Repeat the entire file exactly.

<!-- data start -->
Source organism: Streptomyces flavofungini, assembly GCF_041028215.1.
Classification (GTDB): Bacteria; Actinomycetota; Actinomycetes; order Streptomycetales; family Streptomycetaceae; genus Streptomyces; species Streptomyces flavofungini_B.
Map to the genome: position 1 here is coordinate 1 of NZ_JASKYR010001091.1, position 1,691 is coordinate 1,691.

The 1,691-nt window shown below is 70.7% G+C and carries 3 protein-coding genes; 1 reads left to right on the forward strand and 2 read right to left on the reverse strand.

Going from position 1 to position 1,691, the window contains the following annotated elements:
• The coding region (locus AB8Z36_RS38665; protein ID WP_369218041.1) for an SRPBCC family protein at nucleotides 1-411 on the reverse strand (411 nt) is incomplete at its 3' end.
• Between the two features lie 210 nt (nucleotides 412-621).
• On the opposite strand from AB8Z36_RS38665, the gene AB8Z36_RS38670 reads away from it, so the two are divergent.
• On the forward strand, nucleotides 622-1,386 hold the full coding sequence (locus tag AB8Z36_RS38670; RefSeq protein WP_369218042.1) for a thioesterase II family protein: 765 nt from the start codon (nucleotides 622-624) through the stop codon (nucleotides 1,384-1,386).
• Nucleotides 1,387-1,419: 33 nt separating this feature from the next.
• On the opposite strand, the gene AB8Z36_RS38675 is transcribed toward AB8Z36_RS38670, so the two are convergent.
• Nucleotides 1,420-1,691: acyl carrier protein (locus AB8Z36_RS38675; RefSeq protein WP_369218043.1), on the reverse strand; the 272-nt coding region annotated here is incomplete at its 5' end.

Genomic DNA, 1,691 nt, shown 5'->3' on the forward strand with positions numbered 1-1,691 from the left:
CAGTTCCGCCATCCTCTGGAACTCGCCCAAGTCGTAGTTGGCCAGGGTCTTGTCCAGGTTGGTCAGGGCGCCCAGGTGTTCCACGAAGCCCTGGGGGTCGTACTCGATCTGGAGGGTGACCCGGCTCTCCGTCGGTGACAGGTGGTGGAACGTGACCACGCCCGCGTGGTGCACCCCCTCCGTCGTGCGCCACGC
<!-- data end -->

Source organism: Streptomyces flavofungini, assembly GCF_041028215.1.
Classification (GTDB): Bacteria; Actinomycetota; Actinomycetes; order Streptomycetales; family Streptomycetaceae; genus Streptomyces; species Streptomyces flavofungini_B.
Map to the genome: position 1 here is coordinate 1 of NZ_JASKYR010001091.1, position 1,691 is coordinate 1,691.

The 1,691-nt window shown below is 70.7% G+C and carries 3 protein-coding genes; 1 reads left to right on the forward strand and 2 read right to left on the reverse strand.

Going from position 1 to position 1,691, the window contains the following annotated elements:
• The coding region (locus AB8Z36_RS38665; protein ID WP_369218041.1) for an SRPBCC family protein at nucleotides 1-411 on the reverse strand (411 nt) is incomplete at its 3' end.
• Between the two features lie 210 nt (nucleotides 412-621).
• On the opposite strand from AB8Z36_RS38665, the gene AB8Z36_RS38670 reads away from it, so the two are divergent.
• On the forward strand, nucleotides 622-1,386 hold the full coding sequence (locus tag AB8Z36_RS38670; RefSeq protein WP_369218042.1) for a thioesterase II family protein: 765 nt from the start codon (nucleotides 622-624) through the stop codon (nucleotides 1,384-1,386).
• Nucleotides 1,387-1,419: 33 nt separating this feature from the next.
• On the opposite strand, the gene AB8Z36_RS38675 is transcribed toward AB8Z36_RS38670, so the two are convergent.
• Nucleotides 1,420-1,691: acyl carrier protein (locus AB8Z36_RS38675; RefSeq protein WP_369218043.1), on the reverse strand; the 272-nt coding region annotated here is incomplete at its 5' end.

Genomic DNA, 1,691 nt, shown 5'->3' on the forward strand with positions numbered 1-1,691 from the left:
CAGTTCCGCCATCCTCTGGAACTCGCCCAAGTCGTAGTTGGCCAGGGTCTTGTCCAGGTTGGTCAGGGCGCCCAGGTGTTCCACGAAGCCCTGGGGGTCGTACTCGATCTGGAGGGTGACCCGGCTCTCCGTCGGTGACAGGTGGTGGAACGTGACCACGCCCGCGTGGTGCACCCCCTCCGTCGTGCGCCACGC